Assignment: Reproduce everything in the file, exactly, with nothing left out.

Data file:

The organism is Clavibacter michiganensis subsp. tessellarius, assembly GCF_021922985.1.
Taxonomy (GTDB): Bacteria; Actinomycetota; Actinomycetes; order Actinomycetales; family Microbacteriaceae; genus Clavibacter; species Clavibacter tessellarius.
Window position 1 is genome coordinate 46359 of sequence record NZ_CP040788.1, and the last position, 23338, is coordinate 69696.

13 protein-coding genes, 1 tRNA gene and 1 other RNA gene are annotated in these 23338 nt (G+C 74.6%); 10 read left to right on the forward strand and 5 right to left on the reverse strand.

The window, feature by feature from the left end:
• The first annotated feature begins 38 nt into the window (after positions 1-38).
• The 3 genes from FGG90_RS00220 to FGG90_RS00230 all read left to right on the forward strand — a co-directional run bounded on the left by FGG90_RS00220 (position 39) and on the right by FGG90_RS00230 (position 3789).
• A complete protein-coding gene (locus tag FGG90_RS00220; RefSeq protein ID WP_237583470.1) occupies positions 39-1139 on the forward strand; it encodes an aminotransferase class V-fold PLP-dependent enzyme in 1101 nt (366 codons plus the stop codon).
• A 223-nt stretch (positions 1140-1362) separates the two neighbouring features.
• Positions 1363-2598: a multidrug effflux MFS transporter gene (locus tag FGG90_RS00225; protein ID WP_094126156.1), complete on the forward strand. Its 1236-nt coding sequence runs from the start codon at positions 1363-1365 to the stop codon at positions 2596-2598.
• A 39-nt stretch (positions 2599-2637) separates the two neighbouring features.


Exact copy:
The organism is Clavibacter michiganensis subsp. tessellarius, assembly GCF_021922985.1.
Taxonomy (GTDB): Bacteria; Actinomycetota; Actinomycetes; order Actinomycetales; family Microbacteriaceae; genus Clavibacter; species Clavibacter tessellarius.
Window position 1 is genome coordinate 46359 of sequence record NZ_CP040788.1, and the last position, 23338, is coordinate 69696.

13 protein-coding genes, 1 tRNA gene and 1 other RNA gene are annotated in these 23338 nt (G+C 74.6%); 10 read left to right on the forward strand and 5 right to left on the reverse strand.

The window, feature by feature from the left end:
• The first annotated feature begins 38 nt into the window (after positions 1-38).
• The 3 genes from FGG90_RS00220 to FGG90_RS00230 all read left to right on the forward strand — a co-directional run bounded on the left by FGG90_RS00220 (position 39) and on the right by FGG90_RS00230 (position 3789).
• A complete protein-coding gene (locus tag FGG90_RS00220; RefSeq protein ID WP_237583470.1) occupies positions 39-1139 on the forward strand; it encodes an aminotransferase class V-fold PLP-dependent enzyme in 1101 nt (366 codons plus the stop codon).
• A 223-nt stretch (positions 1140-1362) separates the two neighbouring features.
• Positions 1363-2598: a multidrug effflux MFS transporter gene (locus tag FGG90_RS00225; protein ID WP_094126156.1), complete on the forward strand. Its 1236-nt coding sequence runs from the start codon at positions 1363-1365 to the stop codon at positions 2596-2598.
• A 39-nt stretch (positions 2599-2637) separates the two neighbouring features.